How many offended people does it take to turn fact into “inaccuracy”?
Author: Tim Kowal
Tim Kowal agrees the Greens have individual standing, but suggests the corporation is the appropriate party to assert their claims.
[Original NYT on which the parody below is based.] Washington — Attorney General Eric H. Holder Jr. said Monday that state attorneys general who believe that laws in their states enforcing the Affordable Care...
John C. Goodman in his book Priceless: Curing the Healthcare Crisis argues that Obamacare will not make health care better or more affordable because it doubles down on the same genetic defects as before–the ill-conceived bundling of health care and health insurance. Reformers opposed to Obamacare will be unable to propose a real solution until they see the problem.
Ever since “The One” was elected, the Democrats have seemed to represent a relatively coherent ideology. Its New Left contingent was quiescent with the express and implied promises of a decisive leftward move. And...
Two weeks ago, the Justice Department issued a public notice inviting applicants “‘to refer anyone who had any information’ that might build a case against [George] Zimmerman for either a civil rights violation or...
The rhetorical case for protecting the unborn has succeeded. The debate is over. It would be, that is, had the Supreme Court not issued – in Justice Ruth Bader Ginsburg’s own words – a “difficult to justify,” “heavy-handed judicial intervention” in Roe v. Wade 40 years ago. Today, nearly two-thirds of Americans support making abortion generally illegal after the first three months of pregnancy. A staggering four-fifths support bans in the last three months. So if the pro-choice movement is […]
Consider this: 1. The Supreme Court today ruled in its opinion holding DOMA unconstitutional that the states are entitled to decide their own marriage laws. Assume this is not a meaningless statement – a “bald, unreasoned disclaimer,” as Justice Scalia called it. (This may be asking much of those who recall the majority opinion author’s prior work in Lawrence and Romer, rich with such disclaimers.) 2. President Obama also acknowledged today that Americans’ views on marriage are based on “deeply […]
Defending the NSA’s program that collects information about the American public’s phone calls and emails, President Obama offered this bit of doublespeak: Well, in the end, and what I’ve said, and I continue to believe, is that we don’t have to sacrifice our freedom in order to achieve security. That’s a false choice. That doesn’t mean that there are not tradeoffs involved in any given program, in any given action that we take. So all of us make a decision […]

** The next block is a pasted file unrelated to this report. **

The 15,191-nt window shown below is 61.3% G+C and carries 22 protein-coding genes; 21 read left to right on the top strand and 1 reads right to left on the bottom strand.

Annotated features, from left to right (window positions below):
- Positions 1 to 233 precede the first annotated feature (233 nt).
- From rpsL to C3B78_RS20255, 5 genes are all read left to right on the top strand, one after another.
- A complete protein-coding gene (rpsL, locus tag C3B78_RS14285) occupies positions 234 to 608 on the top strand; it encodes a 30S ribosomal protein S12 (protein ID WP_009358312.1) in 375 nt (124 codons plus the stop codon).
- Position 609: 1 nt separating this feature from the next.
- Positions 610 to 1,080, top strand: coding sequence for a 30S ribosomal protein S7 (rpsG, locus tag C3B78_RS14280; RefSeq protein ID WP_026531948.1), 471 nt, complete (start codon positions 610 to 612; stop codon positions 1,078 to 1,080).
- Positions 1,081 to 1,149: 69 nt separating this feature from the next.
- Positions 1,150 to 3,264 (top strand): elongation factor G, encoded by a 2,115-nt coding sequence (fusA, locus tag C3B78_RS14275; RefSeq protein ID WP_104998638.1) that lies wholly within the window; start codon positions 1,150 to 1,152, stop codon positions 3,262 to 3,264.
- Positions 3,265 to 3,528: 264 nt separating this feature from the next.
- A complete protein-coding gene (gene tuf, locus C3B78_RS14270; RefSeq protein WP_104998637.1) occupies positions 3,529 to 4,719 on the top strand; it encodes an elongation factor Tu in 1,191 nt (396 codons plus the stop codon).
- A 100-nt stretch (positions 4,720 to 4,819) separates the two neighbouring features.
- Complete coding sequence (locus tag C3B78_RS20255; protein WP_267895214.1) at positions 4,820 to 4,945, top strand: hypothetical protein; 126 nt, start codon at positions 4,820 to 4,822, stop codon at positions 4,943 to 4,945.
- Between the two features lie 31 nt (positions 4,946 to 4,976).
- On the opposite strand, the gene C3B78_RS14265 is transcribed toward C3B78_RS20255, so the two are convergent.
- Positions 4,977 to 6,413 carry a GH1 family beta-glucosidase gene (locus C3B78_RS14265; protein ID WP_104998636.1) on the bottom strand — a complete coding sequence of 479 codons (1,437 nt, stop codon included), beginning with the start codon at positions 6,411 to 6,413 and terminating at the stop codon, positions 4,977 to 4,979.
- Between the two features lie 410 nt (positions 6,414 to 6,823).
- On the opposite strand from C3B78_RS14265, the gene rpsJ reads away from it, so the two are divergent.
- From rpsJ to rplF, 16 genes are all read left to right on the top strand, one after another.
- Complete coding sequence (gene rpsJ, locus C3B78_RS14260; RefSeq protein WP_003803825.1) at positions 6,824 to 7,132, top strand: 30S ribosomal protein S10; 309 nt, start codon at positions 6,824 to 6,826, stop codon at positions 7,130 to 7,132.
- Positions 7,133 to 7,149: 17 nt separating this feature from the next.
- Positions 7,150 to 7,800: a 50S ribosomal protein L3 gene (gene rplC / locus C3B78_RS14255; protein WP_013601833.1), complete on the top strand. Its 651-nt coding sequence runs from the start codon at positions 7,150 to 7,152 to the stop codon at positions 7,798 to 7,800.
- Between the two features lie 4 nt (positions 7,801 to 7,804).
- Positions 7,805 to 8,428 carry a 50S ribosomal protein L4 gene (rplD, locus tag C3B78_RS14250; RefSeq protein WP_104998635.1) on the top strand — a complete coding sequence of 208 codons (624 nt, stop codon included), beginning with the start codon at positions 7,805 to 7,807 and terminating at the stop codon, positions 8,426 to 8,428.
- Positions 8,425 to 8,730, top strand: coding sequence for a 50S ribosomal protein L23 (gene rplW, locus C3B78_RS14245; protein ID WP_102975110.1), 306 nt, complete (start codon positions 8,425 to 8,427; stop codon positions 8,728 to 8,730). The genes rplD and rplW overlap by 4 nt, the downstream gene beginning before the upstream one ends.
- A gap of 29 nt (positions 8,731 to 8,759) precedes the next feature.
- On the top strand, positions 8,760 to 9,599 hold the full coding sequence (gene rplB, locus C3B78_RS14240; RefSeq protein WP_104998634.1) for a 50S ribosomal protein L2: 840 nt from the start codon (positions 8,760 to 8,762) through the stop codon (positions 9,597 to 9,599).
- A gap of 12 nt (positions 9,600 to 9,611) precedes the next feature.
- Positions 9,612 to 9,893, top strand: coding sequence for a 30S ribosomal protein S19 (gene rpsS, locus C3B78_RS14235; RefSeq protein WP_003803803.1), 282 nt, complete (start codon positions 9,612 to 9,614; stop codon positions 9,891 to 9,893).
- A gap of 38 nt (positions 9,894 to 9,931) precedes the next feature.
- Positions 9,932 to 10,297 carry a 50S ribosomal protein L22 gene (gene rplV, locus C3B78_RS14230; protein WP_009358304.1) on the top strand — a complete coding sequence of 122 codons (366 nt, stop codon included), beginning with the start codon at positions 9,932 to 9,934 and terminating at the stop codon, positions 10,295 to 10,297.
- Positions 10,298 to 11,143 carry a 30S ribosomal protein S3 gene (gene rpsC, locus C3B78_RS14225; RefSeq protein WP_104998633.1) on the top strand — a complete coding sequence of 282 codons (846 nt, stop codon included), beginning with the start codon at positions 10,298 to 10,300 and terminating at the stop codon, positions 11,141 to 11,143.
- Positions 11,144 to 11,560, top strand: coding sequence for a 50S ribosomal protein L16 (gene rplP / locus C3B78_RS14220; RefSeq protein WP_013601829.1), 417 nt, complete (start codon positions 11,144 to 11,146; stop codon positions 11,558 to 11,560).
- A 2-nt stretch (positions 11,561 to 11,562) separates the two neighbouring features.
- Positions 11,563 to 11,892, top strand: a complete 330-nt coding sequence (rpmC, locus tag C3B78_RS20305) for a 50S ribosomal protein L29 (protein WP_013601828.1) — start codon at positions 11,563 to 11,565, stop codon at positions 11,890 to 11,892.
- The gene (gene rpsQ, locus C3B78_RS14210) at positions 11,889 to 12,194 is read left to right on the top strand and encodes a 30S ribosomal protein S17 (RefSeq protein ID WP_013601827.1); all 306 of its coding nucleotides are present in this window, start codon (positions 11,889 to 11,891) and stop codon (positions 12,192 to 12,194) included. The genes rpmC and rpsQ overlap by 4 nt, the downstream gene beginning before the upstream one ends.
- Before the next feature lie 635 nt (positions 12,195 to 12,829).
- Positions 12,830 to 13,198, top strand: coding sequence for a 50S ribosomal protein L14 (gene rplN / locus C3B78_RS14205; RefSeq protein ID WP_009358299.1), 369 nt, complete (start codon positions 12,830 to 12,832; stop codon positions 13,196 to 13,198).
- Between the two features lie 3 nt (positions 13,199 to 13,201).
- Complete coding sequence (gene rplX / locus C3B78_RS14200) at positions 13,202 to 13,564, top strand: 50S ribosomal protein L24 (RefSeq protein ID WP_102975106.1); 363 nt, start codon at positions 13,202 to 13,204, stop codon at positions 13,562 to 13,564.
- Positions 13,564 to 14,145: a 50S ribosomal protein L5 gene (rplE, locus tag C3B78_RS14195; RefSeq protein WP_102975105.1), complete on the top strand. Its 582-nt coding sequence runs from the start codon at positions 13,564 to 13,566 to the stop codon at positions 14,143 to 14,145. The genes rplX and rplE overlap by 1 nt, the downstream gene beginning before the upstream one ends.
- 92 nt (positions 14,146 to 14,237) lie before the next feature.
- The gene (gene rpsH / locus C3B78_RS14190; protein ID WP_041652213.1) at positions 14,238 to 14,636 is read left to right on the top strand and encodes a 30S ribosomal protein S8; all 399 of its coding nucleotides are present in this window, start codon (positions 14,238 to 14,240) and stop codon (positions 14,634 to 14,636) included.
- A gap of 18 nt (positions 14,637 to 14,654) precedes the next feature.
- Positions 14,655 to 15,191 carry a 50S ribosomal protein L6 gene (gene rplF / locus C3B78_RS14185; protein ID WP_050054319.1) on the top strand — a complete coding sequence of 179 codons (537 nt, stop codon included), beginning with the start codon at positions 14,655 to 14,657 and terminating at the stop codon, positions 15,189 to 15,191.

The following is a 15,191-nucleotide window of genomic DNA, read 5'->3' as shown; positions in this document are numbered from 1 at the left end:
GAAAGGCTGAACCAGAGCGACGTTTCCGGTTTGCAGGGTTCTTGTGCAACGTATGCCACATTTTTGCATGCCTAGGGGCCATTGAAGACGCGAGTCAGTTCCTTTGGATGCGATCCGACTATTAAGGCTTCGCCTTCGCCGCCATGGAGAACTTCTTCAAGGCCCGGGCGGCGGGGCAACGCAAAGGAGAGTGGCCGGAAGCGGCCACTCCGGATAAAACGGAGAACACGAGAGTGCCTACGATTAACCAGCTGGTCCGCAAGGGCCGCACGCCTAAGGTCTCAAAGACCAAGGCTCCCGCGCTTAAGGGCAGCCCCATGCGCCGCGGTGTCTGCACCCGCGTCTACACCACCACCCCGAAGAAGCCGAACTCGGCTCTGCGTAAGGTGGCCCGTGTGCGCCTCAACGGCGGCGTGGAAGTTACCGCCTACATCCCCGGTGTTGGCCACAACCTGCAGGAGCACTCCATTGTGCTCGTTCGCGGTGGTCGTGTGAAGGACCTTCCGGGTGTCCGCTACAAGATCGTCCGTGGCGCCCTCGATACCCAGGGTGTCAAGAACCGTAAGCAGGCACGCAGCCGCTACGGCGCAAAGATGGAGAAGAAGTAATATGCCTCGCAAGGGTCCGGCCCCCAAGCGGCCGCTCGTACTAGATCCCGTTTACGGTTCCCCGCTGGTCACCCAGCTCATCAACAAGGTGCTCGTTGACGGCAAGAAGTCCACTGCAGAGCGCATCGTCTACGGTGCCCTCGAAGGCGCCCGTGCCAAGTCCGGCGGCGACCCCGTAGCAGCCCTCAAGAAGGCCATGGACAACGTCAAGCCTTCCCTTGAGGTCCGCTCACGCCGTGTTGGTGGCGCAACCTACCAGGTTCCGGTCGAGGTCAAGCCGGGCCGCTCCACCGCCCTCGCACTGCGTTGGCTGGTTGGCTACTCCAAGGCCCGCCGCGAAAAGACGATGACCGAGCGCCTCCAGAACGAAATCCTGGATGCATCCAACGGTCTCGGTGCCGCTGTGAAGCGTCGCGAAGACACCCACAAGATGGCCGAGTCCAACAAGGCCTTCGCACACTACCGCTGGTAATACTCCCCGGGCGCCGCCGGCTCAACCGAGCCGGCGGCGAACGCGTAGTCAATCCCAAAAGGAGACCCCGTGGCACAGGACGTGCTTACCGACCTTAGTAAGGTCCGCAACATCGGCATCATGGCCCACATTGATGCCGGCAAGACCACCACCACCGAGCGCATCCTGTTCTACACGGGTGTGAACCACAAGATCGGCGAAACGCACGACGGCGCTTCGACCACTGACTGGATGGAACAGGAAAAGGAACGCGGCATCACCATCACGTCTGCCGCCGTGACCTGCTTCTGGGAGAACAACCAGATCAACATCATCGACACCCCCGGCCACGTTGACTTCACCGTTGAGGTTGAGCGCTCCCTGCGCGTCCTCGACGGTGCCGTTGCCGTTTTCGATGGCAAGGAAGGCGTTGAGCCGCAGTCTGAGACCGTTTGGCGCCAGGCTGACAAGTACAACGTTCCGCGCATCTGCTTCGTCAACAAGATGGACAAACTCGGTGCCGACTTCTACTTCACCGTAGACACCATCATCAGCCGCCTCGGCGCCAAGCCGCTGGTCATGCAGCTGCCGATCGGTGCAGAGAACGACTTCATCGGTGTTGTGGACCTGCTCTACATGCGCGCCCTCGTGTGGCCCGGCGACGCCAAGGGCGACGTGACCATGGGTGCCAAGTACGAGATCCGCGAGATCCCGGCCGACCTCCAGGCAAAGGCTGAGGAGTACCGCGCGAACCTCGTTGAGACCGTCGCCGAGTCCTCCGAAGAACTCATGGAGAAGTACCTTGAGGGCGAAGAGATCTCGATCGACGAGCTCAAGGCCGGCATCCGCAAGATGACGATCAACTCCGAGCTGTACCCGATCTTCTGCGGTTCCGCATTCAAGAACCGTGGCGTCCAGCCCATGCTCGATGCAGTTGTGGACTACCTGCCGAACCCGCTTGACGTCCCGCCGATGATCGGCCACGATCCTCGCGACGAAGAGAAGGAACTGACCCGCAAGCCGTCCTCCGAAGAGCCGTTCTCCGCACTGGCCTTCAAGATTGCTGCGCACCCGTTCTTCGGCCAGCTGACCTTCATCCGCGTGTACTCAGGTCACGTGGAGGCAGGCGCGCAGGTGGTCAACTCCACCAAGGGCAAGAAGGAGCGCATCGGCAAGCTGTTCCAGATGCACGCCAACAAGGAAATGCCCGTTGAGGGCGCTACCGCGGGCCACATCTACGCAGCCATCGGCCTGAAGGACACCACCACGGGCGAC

Defending the NSA’s program that collects information about the American public’s phone calls and emails, President Obama offered this bit of doublespeak: Well, in the end, and what I’ve said, and I continue to...
The biggest cause of confusion faced by Originalists—the folks who think the Constitution means what it originally did in the late 1700s—isn’t the one you’d probably guess at first. You’d probably guess it has to do with how we can know what 18th century Americans were thinking. And how can anyone know what Americans more than two and a quarter centuries ago thought “due process” was, or what a “reasonable search and seizure” was? We can hardly get consensus on […]
When I learned it, I thought the motion for this month’s Intelligence Squared U.S. debate – “The GOP Must Seize the Center or Die” – was simply dreadful. How could the opposing case possibly be made without fighting a losing battle with the proposition itself? Of course the GOP needs to win more votes from the center; of course they’ve been successfully characterized as out-of-touch with centrists. And indeed, the pre-debate poll showed a staggering 65% in favor of the […]
I’ve seldom agreed with Hugh Hewitt so strongly—and readers know I agree with him a lot—as I do on repealing the medical device tax through regular constitutional order and not the usual rendering of pig lips and cow parts. Hewitt has a post today on the issue at his blog. Here’s a key exchange from Hewitt’s interview yesterday with Rep. Kevin Brady, chairman of the Ways and Means health subcommittee, who agrees with Ways and Means chairman Dave Camp on […]
Reviewing Supreme Court Justice Antonin Scalia and Bryan A. Garner’s Reading Law: The Interpretation of Legal Texts in the Claremont Review of Books, David Forte exposes Justice Scalia’s famous legal positivism as moral philosophy by another name. “They call false,” Forte writes of Scalia and Garner, “the ‘notion that the quest in statutory interpretation is to do justice,’” and they, like Alexander Hamilton, prefer judges to be “‘bound down by strict rules and precedents.” But judging, Forte pushes back, is […]